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West Sussex hits top spot for roadkill claim scientists
West Sussex is the roadkill capital of the UK, scientists have claimed.
More animals are squashed on the county’s roads than any other, according to experts at Cardiff University.
In a study called the Splatter Report, West Sussex was responsible for nearly a sixth of all recorded animal deaths-by-vehicle earlier this year.
Badgers were by far the most run-over species, with squashed foxes and pigeons next on the grim list.
The project’s initial findings were collected between February and June from members of the public, who reported roadside carcasses through Twitter and Facebook.
But while it was bad news for badgers, the surge in splattered wildlife has been a bonanza for one not-so-squeamish shopkeeper.
Jess Eaton, who makes clothes from run-over animals at her Eaton Nott boutique in Brighton, said her “freezers were full” of crushed critters scraped from Sussex roads.
She said: “We do see a lot of roadkill coming into the shop – foxes, badgers, deer and all sorts of things.
“We get a lot of people phoning in when they find something fresh on the side of the road, and we go and pick it up.
“There’s certainly no shortage of roadkill in Sussex. Once you start looking for dead stuff, you see it everywhere.”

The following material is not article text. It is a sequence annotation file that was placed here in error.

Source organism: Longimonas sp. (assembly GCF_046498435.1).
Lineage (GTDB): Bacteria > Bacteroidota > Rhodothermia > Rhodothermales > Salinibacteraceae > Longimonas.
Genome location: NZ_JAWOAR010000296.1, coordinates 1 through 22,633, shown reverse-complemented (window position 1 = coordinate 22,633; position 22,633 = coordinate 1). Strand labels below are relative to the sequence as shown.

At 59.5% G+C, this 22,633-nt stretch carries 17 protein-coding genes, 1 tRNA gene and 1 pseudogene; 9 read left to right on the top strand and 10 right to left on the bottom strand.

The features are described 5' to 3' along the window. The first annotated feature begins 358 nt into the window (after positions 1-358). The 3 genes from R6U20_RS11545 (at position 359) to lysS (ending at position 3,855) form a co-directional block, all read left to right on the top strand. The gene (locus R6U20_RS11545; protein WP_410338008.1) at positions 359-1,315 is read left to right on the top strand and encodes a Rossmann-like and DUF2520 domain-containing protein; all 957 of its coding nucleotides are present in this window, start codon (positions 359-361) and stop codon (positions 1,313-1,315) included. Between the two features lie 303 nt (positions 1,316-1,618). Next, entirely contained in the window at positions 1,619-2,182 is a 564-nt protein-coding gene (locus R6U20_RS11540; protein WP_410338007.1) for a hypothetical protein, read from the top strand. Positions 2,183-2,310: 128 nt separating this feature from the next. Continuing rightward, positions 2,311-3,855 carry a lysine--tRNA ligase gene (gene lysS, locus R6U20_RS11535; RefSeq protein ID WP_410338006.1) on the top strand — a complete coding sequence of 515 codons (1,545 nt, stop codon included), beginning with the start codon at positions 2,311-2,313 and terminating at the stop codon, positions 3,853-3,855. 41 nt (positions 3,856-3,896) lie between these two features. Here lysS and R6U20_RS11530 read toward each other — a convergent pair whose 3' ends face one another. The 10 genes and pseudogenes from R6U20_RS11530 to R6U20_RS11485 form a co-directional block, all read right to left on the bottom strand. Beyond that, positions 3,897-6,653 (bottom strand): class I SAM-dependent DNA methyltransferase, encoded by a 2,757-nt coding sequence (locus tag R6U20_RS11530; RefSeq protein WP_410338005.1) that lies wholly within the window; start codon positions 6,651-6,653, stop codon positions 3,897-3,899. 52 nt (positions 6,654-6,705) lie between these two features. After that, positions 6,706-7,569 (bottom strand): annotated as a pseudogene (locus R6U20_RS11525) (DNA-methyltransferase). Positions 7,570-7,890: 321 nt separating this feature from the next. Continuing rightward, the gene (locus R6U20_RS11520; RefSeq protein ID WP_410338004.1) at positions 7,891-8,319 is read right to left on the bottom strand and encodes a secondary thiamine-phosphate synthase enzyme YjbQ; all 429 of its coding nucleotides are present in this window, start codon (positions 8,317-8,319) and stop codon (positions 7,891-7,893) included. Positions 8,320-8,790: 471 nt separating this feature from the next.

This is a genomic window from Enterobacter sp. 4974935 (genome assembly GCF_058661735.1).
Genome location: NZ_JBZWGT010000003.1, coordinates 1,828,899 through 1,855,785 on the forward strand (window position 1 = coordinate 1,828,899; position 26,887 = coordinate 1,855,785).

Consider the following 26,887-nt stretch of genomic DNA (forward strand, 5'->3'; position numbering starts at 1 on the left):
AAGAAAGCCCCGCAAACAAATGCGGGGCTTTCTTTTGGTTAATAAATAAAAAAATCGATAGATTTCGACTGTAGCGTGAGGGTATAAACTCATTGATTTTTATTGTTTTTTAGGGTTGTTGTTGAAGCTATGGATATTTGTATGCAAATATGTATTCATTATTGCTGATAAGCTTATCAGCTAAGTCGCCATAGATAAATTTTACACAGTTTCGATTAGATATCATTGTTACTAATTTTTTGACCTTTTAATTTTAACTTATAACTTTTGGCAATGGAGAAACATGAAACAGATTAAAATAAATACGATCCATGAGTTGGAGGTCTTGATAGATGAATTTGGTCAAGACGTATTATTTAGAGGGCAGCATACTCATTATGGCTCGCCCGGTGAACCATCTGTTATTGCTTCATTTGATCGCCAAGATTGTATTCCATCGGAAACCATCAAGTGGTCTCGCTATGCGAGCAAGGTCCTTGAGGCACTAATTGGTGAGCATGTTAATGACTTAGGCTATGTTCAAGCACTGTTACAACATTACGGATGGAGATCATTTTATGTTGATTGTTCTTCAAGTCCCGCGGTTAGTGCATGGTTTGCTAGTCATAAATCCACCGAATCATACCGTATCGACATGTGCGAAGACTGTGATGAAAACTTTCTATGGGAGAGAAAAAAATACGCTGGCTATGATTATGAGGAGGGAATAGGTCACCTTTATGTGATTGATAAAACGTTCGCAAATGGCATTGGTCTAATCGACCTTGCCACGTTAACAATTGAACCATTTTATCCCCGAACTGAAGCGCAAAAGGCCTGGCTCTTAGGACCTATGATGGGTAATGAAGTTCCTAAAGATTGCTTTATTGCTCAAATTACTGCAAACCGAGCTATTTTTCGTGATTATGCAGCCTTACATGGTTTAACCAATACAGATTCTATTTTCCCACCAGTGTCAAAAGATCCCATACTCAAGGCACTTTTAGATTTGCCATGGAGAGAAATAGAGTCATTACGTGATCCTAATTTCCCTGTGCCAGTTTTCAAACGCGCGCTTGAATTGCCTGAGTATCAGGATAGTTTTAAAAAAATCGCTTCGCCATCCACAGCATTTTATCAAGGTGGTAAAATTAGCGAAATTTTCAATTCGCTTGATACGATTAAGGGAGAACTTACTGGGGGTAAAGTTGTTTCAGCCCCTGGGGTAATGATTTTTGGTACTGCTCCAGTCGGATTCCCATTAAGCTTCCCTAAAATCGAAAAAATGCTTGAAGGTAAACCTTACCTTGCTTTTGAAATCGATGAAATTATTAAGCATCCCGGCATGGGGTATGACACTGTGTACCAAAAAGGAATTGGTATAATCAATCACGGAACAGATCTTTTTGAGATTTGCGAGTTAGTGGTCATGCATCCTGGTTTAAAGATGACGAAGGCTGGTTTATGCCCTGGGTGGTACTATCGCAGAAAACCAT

In the report, 23% of dead animals reported were foxes, far higher than the national average of just 12%.
One ambulance driver even reported hitting a night-flying bat at high speed while on an emergency call out.
Jess Price, conservation officer at Sussex Wildlife Trust, agreed there were “high levels” of roadkill sightings in Sussex.
She said: “By sending in records of road kill, people can help to identify where they may be hotspots or issues with particular species. This information can then be used by local councils to implement mechanisms to reduce wildlife deaths.”
However Dr Sarah Perkins, the Splatter Report project leader, said West Sussex drivers should “not be hard on themselves”.
She said: “Part of the reason the figures are so high in that county is that we have some very good data recorders there.
“But we would like to see local authorities in West Sussex taking steps to warn people to slow down, especially when driving at night.”
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